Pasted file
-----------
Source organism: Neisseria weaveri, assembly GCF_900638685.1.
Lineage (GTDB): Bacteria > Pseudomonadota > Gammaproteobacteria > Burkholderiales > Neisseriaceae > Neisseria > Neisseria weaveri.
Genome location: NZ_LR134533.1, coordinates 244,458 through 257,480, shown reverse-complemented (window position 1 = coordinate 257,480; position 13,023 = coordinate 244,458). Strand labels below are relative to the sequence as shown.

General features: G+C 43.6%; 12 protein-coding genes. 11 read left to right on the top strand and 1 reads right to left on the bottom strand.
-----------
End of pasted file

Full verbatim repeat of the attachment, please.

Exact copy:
Source organism: Neisseria weaveri, assembly GCF_900638685.1.
Lineage (GTDB): Bacteria > Pseudomonadota > Gammaproteobacteria > Burkholderiales > Neisseriaceae > Neisseria > Neisseria weaveri.
Genome location: NZ_LR134533.1, coordinates 244,458 through 257,480, shown reverse-complemented (window position 1 = coordinate 257,480; position 13,023 = coordinate 244,458). Strand labels below are relative to the sequence as shown.

General features: G+C 43.6%; 12 protein-coding genes. 11 read left to right on the top strand and 1 reads right to left on the bottom strand.